Ideas on What Works in Therapy



SolutionsThe European Brief Therapy Association Conference in Malmo, Sweden finished today. It’s a professional development conference that happens in different places in Europe once a year. I attended it for the first time.


I always get so charged up during and after conferences about the ideas I’m learning and discussing.  I feel so excited to go back to work and continue refining what I do in therapy. I met several really interesting people this year and participated in fascinating discussions during and after the workshops.


Consequently, lots of ideas are rushing through my head. I’m thinking about some creative ideas I got from a workshop on working with couples using a solution-focused approach, about a conversation I had with a coach and trainer who uses improvisation—think improvisational acting—in his work, and an amazing man, Andrew Turnell, a therapist turned trainer whose developed a program he teaches to child protection workers to use during their child abuse investigations. The program has made a difference by significantly lowering the risk of children being abused again.


I feel like I’ve gotten a rich dose of inspiration and ideas to last for a good while.

Helping people live the lives they want

I had the opportunity to listen to a group of therapists who were among the founders of solution-focused brief therapy. It was so interesting to hear how these pioneers really focused on what was missing from traditional therapy, experimented with ideas and approaches, and paved the way for therapists like me to do what works to help people live the lives they want.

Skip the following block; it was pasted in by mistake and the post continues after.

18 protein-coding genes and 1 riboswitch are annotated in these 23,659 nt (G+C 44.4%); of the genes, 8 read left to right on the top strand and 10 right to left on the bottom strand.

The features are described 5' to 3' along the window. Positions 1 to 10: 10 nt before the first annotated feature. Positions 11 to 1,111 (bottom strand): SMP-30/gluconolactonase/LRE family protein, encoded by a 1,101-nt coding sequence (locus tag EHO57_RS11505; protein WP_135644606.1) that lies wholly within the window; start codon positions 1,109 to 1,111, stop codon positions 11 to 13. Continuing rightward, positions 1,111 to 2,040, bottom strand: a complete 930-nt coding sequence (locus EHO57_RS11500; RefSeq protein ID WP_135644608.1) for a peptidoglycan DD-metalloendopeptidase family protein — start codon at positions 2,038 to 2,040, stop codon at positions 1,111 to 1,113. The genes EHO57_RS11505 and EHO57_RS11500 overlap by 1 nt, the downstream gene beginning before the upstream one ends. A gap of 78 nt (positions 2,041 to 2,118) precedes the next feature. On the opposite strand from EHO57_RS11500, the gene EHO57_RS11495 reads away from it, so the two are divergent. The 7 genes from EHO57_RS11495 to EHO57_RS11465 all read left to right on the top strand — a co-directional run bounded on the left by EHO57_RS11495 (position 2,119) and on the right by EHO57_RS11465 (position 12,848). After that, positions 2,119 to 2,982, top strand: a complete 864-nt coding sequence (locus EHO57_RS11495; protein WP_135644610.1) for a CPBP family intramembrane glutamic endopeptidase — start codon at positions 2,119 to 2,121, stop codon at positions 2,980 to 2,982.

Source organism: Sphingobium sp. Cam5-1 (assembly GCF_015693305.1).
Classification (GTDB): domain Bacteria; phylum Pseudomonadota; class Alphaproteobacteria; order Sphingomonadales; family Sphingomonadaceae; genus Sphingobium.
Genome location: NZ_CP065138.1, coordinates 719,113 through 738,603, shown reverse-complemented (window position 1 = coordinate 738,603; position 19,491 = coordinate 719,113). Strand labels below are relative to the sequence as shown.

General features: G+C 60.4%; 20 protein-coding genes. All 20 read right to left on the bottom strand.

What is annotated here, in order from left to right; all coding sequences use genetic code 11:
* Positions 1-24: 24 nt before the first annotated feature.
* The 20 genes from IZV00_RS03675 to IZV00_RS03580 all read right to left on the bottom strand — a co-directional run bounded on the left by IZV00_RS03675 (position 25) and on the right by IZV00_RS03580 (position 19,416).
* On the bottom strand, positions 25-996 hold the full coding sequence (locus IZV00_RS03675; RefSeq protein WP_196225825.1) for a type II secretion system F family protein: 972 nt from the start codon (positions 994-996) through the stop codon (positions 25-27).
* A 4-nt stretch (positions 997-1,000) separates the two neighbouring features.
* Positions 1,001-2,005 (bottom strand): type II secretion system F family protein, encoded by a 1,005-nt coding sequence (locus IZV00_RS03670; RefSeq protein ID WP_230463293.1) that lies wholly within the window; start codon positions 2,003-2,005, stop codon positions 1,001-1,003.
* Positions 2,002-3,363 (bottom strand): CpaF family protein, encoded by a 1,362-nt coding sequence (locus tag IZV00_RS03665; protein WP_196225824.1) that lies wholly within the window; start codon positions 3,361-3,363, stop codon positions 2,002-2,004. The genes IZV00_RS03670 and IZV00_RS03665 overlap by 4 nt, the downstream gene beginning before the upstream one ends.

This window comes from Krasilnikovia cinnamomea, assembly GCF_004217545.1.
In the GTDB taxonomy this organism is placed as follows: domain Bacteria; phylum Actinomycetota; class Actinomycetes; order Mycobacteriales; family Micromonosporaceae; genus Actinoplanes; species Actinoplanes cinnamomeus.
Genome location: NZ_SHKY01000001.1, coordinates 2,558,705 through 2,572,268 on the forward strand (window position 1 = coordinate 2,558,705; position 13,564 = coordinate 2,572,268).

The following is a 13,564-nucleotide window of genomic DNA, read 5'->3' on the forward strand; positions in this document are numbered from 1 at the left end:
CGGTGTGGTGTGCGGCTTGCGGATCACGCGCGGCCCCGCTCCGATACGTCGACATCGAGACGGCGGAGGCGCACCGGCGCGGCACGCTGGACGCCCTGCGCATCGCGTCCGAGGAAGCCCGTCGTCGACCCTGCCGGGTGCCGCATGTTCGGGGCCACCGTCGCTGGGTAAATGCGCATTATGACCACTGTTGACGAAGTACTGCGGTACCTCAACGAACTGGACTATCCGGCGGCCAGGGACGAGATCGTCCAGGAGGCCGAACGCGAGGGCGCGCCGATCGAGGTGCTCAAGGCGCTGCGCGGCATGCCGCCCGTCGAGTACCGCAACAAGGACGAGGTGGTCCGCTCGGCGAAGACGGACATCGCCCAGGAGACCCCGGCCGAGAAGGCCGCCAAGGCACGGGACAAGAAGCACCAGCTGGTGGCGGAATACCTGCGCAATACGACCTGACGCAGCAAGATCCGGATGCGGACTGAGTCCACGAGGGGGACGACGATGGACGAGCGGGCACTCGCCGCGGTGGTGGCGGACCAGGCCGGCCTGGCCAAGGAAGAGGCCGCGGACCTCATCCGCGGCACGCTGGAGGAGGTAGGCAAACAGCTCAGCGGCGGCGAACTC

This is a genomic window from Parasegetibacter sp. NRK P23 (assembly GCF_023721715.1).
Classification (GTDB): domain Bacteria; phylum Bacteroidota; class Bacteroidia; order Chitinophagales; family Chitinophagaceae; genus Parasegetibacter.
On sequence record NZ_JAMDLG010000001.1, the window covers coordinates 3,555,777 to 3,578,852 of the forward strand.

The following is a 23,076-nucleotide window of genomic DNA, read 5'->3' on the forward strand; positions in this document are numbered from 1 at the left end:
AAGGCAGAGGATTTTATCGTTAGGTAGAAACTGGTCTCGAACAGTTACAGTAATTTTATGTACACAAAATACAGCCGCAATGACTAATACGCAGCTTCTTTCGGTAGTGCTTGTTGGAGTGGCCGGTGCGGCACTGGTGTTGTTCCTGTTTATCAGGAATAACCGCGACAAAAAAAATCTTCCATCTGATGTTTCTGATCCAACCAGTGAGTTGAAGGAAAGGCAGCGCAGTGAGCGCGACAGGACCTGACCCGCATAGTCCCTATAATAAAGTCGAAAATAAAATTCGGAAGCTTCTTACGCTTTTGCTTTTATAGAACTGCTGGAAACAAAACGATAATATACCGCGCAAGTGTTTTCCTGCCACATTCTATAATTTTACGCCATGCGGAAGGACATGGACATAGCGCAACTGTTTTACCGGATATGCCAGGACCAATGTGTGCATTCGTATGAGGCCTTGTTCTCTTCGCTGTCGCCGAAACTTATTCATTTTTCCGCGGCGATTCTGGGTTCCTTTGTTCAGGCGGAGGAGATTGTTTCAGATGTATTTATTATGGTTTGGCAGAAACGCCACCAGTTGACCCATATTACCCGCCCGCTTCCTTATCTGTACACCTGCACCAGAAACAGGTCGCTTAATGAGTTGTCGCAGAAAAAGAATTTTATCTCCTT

Creating change

They talked about their realization that really focusing on instances of success helped the people they worked with make the changes they wanted, and how therapy became briefer because it ‘got the job done’ so people could get on with their lives.

Why do these ideas matter?

These ideas make such a difference for many reasons. To name a few, it helps people change! It’s so different than traditional forms of therapy that emphasize uncovering dysfunctional patterns and revealing psychiatric diagnoses so that people can ‘manage’ their symptoms. People are not their problems!


It’s also so inspiring to meet people who are pushing the envelope and using the approach in new ways by supporting people in a variety of contexts—like child protection. I feel honored to have the opportunity to discuss ideas with such great minds and to learn what a difference this approach is making in so many areas!


I can hardly wait until the Solution-focused Brief Therapy Association Conference I’m chairing in Banff in November this year!